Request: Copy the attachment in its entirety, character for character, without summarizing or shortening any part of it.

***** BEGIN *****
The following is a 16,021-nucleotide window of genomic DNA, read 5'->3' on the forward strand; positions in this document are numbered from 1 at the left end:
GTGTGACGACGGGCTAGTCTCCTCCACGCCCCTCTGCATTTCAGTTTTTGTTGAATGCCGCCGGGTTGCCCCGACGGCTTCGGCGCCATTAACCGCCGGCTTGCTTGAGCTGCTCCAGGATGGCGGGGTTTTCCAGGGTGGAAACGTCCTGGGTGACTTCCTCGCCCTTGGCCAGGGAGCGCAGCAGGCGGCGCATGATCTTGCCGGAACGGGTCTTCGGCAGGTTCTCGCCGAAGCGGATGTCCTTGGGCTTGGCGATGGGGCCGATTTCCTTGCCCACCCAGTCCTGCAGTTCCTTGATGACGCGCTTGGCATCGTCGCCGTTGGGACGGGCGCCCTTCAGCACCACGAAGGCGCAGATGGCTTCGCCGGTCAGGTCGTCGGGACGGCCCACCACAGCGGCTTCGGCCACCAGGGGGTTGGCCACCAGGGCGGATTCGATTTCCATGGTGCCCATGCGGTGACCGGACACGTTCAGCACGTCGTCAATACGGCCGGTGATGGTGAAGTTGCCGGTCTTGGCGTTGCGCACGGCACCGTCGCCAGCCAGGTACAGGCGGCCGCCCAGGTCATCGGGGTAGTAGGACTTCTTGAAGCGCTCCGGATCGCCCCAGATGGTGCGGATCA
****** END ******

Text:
The following is a 16,021-nucleotide window of genomic DNA, read 5'->3' on the forward strand; positions in this document are numbered from 1 at the left end:
GTGTGACGACGGGCTAGTCTCCTCCACGCCCCTCTGCATTTCAGTTTTTGTTGAATGCCGCCGGGTTGCCCCGACGGCTTCGGCGCCATTAACCGCCGGCTTGCTTGAGCTGCTCCAGGATGGCGGGGTTTTCCAGGGTGGAAACGTCCTGGGTGACTTCCTCGCCCTTGGCCAGGGAGCGCAGCAGGCGGCGCATGATCTTGCCGGAACGGGTCTTCGGCAGGTTCTCGCCGAAGCGGATGTCCTTGGGCTTGGCGATGGGGCCGATTTCCTTGCCCACCCAGTCCTGCAGTTCCTTGATGACGCGCTTGGCATCGTCGCCGTTGGGACGGGCGCCCTTCAGCACCACGAAGGCGCAGATGGCTTCGCCGGTCAGGTCGTCGGGACGGCCCACCACAGCGGCTTCGGCCACCAGGGGGTTGGCCACCAGGGCGGATTCGATTTCCATGGTGCCCATGCGGTGACCGGACACGTTCAGCACGTCGTCAATACGGCCGGTGATGGTGAAGTTGCCGGTCTTGGCGTTGCGCACGGCACCGTCGCCAGCCAGGTACAGGCGGCCGCCCAGGTCATCGGGGTAGTAGGACTTCTTGAAGCGCTCCGGATCGCCCCAGATGGTGCGGATCA